Especially in a world where forces pit group against group, universal themes appeal because we all share certain experiences: Birth and death, certainly; hopefully love, probably sex, maybe crime & revenge and possibly war. We also share basic needs and common feelings. These are universal for all people in all cultures and allow a story to appeal to a wider audience.
Common themes also help a writer to better understand what they’re writing about, even things lost to historical obscurity. I remember researching Enheduanna, the first named author, and learning that she was known as the Goddess of the Reeds. This made sense for a Sumerian goddess. Reeds in the Euphrates Valley had to be as culturally important as reeds in the Nile Valley and thus a god dedicated to them was understandable. But wait, no, further research revealed the lady earned her title in a most common way. It seems the reeds were a natural trysting place for young lovers in her time & yup, Enheduanna had earned that title long before Sargon The Great elevated her to chief priestess. Interestingly, a line from one of Enheduanna poems is, “How she carried beauty like the rising moonlight.” Compare that line to Byron’s, “She walked in beauty like the night.” Common themes are timeless.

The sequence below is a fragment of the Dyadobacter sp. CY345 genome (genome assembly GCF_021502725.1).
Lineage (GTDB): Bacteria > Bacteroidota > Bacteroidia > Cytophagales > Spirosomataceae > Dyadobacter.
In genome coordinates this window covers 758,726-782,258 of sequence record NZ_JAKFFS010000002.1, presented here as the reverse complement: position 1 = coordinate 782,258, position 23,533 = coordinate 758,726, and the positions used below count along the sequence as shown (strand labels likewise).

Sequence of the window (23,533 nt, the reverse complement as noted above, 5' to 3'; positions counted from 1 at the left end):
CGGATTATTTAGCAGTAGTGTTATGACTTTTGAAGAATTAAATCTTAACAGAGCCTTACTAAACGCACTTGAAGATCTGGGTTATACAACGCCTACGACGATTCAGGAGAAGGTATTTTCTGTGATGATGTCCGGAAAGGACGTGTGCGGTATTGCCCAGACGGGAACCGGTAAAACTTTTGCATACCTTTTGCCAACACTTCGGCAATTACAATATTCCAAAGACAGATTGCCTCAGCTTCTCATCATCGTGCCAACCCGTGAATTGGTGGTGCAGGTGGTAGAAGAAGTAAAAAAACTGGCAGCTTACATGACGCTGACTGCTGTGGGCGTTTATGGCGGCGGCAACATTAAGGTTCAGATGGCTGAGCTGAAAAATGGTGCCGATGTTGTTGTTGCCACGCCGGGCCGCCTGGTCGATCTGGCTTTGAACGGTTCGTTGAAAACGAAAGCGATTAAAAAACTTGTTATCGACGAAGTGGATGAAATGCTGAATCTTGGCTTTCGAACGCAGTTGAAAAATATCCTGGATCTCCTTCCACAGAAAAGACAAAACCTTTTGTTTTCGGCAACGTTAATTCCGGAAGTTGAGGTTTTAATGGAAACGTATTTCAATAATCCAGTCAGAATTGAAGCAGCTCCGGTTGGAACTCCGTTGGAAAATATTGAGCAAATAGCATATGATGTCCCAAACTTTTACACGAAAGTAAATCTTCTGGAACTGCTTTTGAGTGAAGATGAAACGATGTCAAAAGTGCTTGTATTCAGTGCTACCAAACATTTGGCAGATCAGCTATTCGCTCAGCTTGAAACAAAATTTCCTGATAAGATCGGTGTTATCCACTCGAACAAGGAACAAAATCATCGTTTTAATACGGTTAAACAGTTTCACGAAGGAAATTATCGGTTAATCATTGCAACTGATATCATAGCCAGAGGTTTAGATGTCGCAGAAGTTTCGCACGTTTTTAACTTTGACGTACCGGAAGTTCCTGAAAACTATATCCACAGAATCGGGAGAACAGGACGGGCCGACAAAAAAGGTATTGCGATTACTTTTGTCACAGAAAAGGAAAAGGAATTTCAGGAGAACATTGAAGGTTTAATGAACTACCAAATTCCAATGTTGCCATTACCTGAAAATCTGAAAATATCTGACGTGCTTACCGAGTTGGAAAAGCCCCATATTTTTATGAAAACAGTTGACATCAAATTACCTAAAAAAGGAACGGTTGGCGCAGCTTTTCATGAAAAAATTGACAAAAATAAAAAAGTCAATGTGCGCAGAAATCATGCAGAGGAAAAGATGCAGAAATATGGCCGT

Writers don’t need to be told what these truths mean for our characters – it’s our job to create that meaning. But we may differ on what themes are eternal and which are important to us.
What eternal themes occur in your writing?